Let Your Words Be Few

“Let your words be few” (Ecclesiastes 5:2).

The context of this verse tells us to avoid making hasty vows, especially to God. There is, however, some practical wisdom here. I’ll share it from my own personal experience.

Hurt people HURT people. I wish I could say this didn’t apply to me, but it has. A few years ago, life and ministry circumstances were painful. For years, I was accustomed to having a ministry voice, and then it was stripped away. It seemed as if God were taunting me, saying, “I called you many years ago, but you’re just going to take up space for the rest of your life.” That was not God’s voice. That was the devil! God still has a work for me, and the devil can’t stand it. No divorce or any other life change can hinder what God wants!

When I was going through the time of immense hurt, I lashed out in my writing. That would have been a good time for me to heed the Scripture “let your words be few”. My words did some damage, and I wish everyday I could wish/pray them away or undue the offense they caused. I can’t. But here is what I can do – I can use the lesson to help other people. As I am working with pastors and ministry leaders each week, I have a truck load of “what not to do” responses I give them. I can also do what another pastor with a similar story advised me to do. He said, “Matthew, just prove yourself.” So that is what I choose to do. I can’t undo the past, but I can chart a new path in my best days of choosing to please God.

In the day of “free speech” (meaning free as long as it doesn’t offend anyone lol), don’t go to social media with your anger and cries for attention. The results aren’t so great. Find some wise counsel who can help you process your hurt. Until then, “let your words be few.”

An Honest Moment About Bible Study

Does anyone struggle with spending daily time in Scripture? You may do well for a while and then drop off in consistency after a while? Then you feel guilty for missing daily time in the Bible? You are not alone. I have been there over and over again. In this post, I want to share some of my struggles and offer some thoughts I hope will help you.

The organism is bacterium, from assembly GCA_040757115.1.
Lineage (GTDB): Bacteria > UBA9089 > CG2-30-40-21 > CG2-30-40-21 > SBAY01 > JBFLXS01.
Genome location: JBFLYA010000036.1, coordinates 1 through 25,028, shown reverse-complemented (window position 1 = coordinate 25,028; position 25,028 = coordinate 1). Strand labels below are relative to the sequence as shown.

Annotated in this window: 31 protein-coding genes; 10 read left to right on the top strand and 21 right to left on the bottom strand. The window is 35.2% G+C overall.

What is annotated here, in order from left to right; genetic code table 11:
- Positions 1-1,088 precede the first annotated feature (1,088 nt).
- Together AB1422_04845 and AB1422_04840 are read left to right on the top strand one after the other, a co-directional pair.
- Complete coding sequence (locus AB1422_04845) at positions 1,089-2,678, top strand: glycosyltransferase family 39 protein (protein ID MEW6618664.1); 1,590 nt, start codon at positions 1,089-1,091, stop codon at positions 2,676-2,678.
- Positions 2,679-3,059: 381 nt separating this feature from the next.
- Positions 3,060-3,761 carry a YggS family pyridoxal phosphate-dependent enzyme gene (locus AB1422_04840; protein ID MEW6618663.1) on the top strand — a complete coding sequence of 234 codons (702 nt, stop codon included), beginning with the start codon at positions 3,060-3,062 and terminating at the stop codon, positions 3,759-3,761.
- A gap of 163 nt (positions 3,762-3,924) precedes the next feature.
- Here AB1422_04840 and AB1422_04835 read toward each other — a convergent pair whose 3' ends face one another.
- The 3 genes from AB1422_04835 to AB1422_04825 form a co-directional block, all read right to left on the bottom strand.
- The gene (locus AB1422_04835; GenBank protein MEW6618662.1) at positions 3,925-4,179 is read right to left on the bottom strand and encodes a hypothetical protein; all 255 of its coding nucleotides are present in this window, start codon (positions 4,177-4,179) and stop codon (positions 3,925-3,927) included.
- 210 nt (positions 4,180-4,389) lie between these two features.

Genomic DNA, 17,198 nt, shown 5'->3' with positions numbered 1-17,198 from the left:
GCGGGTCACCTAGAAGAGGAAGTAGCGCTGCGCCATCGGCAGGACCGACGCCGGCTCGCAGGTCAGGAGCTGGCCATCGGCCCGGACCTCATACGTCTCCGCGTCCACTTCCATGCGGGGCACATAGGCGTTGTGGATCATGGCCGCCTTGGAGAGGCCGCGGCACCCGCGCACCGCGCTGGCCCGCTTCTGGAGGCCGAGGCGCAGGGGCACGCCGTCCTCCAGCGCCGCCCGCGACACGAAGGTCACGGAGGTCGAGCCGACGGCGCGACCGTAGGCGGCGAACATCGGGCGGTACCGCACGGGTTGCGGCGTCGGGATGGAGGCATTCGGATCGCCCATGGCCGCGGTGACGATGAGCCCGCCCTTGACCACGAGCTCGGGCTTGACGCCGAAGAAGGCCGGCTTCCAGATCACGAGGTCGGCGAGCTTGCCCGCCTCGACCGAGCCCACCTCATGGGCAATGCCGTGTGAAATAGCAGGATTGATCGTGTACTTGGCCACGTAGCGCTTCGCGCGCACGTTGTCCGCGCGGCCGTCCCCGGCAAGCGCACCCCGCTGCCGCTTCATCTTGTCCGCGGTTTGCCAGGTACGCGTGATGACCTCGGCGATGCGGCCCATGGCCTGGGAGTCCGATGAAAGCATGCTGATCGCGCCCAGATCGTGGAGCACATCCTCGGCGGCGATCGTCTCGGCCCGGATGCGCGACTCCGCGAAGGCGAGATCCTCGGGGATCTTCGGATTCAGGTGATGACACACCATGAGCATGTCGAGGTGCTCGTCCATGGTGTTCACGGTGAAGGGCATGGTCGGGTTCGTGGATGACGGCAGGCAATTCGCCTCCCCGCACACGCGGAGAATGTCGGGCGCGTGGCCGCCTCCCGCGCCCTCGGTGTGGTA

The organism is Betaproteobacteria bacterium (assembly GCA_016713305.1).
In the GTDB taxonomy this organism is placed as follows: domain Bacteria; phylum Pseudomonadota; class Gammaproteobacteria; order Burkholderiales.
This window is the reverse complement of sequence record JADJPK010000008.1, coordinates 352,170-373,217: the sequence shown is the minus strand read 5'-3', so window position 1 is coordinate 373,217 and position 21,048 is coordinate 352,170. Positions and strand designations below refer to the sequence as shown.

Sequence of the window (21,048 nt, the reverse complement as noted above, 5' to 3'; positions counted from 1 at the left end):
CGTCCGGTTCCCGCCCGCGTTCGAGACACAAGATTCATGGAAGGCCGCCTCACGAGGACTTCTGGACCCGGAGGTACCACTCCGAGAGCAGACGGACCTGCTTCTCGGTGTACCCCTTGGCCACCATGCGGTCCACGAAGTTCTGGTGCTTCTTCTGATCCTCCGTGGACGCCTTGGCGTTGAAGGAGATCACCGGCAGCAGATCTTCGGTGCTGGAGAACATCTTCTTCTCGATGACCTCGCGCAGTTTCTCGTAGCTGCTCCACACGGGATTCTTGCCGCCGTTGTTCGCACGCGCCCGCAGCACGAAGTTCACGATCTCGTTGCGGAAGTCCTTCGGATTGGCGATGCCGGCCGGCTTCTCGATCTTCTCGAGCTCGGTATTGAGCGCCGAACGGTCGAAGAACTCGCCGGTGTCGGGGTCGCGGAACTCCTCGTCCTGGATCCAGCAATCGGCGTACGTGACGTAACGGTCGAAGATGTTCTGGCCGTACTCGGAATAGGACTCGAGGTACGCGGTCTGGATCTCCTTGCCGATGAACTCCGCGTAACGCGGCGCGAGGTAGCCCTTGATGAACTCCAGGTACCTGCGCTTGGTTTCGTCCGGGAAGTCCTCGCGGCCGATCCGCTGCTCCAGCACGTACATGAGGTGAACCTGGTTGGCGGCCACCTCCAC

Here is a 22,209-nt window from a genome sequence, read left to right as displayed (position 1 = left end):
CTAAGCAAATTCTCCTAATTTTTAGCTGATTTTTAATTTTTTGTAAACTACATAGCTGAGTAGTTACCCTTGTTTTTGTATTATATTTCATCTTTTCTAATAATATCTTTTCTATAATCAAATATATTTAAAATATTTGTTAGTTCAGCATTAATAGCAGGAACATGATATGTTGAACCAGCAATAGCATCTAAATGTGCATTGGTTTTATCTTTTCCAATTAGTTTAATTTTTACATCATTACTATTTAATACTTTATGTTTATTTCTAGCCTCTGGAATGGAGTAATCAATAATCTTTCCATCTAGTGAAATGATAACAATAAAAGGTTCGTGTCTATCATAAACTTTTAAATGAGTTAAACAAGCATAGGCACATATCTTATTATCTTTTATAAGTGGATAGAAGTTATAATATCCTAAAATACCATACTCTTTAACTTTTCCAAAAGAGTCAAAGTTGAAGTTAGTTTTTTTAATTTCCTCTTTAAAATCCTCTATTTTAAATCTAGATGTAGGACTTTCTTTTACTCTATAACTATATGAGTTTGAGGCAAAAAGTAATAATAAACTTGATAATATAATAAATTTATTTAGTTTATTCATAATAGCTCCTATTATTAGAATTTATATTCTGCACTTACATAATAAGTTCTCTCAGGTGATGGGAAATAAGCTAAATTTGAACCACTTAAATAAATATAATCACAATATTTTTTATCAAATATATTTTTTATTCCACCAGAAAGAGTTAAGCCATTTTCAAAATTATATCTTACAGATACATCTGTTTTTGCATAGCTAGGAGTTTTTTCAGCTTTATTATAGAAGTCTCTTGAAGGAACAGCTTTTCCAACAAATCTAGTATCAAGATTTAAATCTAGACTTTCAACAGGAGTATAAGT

I did not begin to study the Bible consistently until I was 16. I had just surrendered to the call to ministry and could not get enough. I was cranking out sermons like crazy. When I went to Bible college, by nature, I was in Scripture all the time. Then I got out of the Bible college bubble into the real world. The pace of life picked up, and I found myself in Scripture out of obligation. Duty-driven spiritual actions often lack delight. I have been in this rut dozens of times and had to come back to the heart of worship over and over.

A pastor told me that preaching 3 sermons a week kept him in the Bible all the time, and he was thankful for that. During my 11 months of preaching weekly, I saw what he said fleshed out daily. Then I found myself out of the pastorate and out of the daily discipline. On top of that, my daily wrestling with God kept me away. The “why” questions of my heart built a wall that preventing my desire for Bible study from being aflame. I was saved, but my heart was far away.

Fast forward to today. At the beginning of this year, I decided I was going to successfully read through the Bible in one year. Thanks to the YouVersion app, I have a plan I can follow. I wanted to read through chronologically rather than from Genesis to Revelation (which is not published in chronological order), so I picked the “One Year Chronological Bible”. A daily plan will often cover the moments of overlap in the Bible. I love it. I do, however, find the historic books cumbersome. The historic books are Joshua through Nehemiah. At every turn, there is war, a sequence of good king, bad king, and the people returning to idolatry. I fell off the wagon of reading for 3 weeks during this time. I decided I would read along with the audio to keep myself engaged.

Today, I almost got caught up with the plan. As I was listening and reading, the truth of God fed my spirit. It was great! I am reminded that “faith comes by hearing, and hearing by the word of God” (Romans 10:17). My weary soul found rest.

When you become inconsistent in your spiritual disciplines, there is no reason to beat yourself up. Guilt and shame are not God’s motivators. God wants to spend time with you, so get back up. It’s a new day, so get up and spend some time with God. Pray. Study the Bible. Spend time with other believers (even if it has to be on FaceTime or Zoom in the midst of a pandemic). Refuse to neglect your spirit. God wants the time with you, and you need it.

Grieving Losses

When COVID-19 hit and places began closing, it was prime time for the devil to prey upon me. As I mentioned in a previous post, the devil loves to attack when we are isolated. The attack took on a different twist. I was bombarded with tons of past memories. These were memories that hurt. Memories that caught me off guard. What was I to do with these memories?

I asked the Lord to show me what was going on. Why would these old memories hit me now? As I was trying to make sense of all this, one thing came to mind – I had not grieved some major losses in my life.